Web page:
I love the tips given to offer solutions rather than asking questions:

“Can I make a suggestion?”

“I propose…”

“I’d like to propose…”

“I suggest that..What do you think?”

“Let’s try….and then something else if that doesn’t work.”

These are probably phrases you use any way so it’s a matter of trying them at crucial moments when you want to take control of a situation.

Cut down on reading (ironic as I’m sitting here reading his book.

No newspapers scan headlines as he goes past newsstand. I’m with that one – I feel if I need to know something someone will tell me on Twitter. I do actually like reading and consuming information so most Sundays I will buy the newspaper (which takes me a week to read)

Only read how to books when it’s autobiographical. From now on that’s how I’m going to write my how to articles like that now – ‘how I did it.’

Elimination also means No news – I’ve subscribed to this for most of my working life but if you don’t – he says to go cold turkey for five days

Live on need to know basis – my mind is cluttered enough without filling it with info I have no need for.

Practice the art of non-finishing – a new one on me. I have picked up a few books that I’ve not bonded with, some I have finished and very few have I given up on and that’s mainly if the book goes into a subject matter I’m not comfortable with.

Batching. Doing jobs in batches i.e. emails, paying bills, laundry, shopping,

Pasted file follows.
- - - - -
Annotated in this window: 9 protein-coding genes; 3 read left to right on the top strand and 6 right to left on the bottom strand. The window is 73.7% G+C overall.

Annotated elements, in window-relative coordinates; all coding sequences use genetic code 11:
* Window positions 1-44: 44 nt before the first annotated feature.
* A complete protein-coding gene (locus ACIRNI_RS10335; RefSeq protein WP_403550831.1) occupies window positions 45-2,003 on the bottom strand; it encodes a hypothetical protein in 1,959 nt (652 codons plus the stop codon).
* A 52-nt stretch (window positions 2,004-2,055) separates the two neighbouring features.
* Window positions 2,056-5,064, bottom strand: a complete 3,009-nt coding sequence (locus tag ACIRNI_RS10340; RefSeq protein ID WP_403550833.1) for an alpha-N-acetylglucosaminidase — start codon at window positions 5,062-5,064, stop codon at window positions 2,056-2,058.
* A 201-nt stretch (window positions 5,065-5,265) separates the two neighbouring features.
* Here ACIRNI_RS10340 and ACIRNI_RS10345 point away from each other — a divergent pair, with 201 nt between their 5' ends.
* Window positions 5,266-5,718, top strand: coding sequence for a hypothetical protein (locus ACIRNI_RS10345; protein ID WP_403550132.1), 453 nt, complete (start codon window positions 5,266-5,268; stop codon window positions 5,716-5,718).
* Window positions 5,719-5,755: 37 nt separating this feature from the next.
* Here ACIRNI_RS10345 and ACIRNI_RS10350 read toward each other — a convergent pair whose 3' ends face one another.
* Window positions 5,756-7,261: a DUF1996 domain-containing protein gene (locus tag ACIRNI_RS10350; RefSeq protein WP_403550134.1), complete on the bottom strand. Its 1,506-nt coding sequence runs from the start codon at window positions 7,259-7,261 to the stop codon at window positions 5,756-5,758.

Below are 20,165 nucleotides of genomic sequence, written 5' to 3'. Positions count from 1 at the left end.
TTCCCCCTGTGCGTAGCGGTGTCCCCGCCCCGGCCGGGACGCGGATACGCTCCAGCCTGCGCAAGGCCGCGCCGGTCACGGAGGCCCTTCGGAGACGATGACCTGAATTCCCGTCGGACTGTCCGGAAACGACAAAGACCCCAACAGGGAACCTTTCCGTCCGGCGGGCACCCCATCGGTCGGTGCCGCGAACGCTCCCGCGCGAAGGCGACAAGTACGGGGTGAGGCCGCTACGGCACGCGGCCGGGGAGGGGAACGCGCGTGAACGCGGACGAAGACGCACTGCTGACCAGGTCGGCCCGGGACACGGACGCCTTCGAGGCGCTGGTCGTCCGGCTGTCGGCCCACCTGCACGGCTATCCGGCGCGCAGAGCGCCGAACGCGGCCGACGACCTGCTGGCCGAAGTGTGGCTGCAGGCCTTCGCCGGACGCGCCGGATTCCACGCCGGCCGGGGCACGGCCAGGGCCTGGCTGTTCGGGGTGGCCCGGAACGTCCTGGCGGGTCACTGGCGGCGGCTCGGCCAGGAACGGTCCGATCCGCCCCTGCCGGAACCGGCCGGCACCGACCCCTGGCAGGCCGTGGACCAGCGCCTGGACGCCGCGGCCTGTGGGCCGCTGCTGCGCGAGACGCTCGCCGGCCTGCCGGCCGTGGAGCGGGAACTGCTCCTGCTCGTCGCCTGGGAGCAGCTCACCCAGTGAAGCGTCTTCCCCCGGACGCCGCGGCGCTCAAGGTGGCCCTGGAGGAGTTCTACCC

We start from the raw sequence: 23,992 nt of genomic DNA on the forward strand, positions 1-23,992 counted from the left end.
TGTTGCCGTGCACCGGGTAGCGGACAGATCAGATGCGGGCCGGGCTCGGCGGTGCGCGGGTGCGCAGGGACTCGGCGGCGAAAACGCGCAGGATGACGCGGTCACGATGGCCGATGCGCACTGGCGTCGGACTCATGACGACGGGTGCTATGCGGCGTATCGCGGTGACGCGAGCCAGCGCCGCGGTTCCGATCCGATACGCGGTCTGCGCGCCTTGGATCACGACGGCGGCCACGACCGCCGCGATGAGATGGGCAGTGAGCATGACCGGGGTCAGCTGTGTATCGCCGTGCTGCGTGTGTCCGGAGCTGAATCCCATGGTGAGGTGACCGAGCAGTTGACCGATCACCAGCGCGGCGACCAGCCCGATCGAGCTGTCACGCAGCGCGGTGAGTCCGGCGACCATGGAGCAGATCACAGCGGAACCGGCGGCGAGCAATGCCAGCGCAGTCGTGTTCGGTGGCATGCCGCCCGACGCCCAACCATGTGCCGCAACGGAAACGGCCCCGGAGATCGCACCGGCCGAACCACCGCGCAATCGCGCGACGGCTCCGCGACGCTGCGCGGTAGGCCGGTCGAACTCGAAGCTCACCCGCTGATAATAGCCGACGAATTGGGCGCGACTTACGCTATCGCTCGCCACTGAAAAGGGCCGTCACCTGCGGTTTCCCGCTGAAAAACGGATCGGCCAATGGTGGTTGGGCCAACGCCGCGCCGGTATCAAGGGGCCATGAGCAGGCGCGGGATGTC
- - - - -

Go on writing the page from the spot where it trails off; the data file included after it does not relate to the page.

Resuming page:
Virtual Assistants. Have multiple and try to use those organisations that have more than one person so you’re not stuck if they are not available. Give precise instructions (what is it for) and short deadlines. Make sure they can do phone calls (even if you think they are not necessary right now)

Niche market. Creating a demand is hard. Filling in demand is easier. Don’t create a product then find someone to sell it too. Find a market – define our customers, then find or develop a product for them.

So this is another way of saying my main customer theory – ask the customer what they want and give it to them.

Mr F suggests one way to find a niche is to look at magazines with audience of at least 15000 and advertising for under say £3000 and brainstorm what you could sell that audience.

An expert, in the context of selling to a customer, just means knowing more than the customer.

Or you can be perceived to be an expert (and of course become one overtime (4 weeks)

These days, having deliberately slimmed down to become a solopreneur, I want people to know it’s just me. However, when building a company, I think it’s good advice to have multiple email addresses (that are all forwarded to yours) and to have someone answer the phones (I had Miss Moneypenny who picked up the calls when we couldn’t)

Instead of asking permission, seek forgiveness.

Although irrelevant to me, his tips on (gradually) convincing your boss to let you know work from home are brilliant!

A brief version of a brilliant story; fisherman who fishes enough to sell & support family and give to friends then spends his days with his family, doing whatever he wants. Mr Harvard MBA sees this and gives him all the ideas to expand; fish more, buy boats, have employees, move to LA, possibly then to NY to run the now very large company. Some 20-25 years later he could sell up for millions. ‘Then what?’ the fisherman asks. ‘Then you can spend all your days with your family, doing whatever you want…..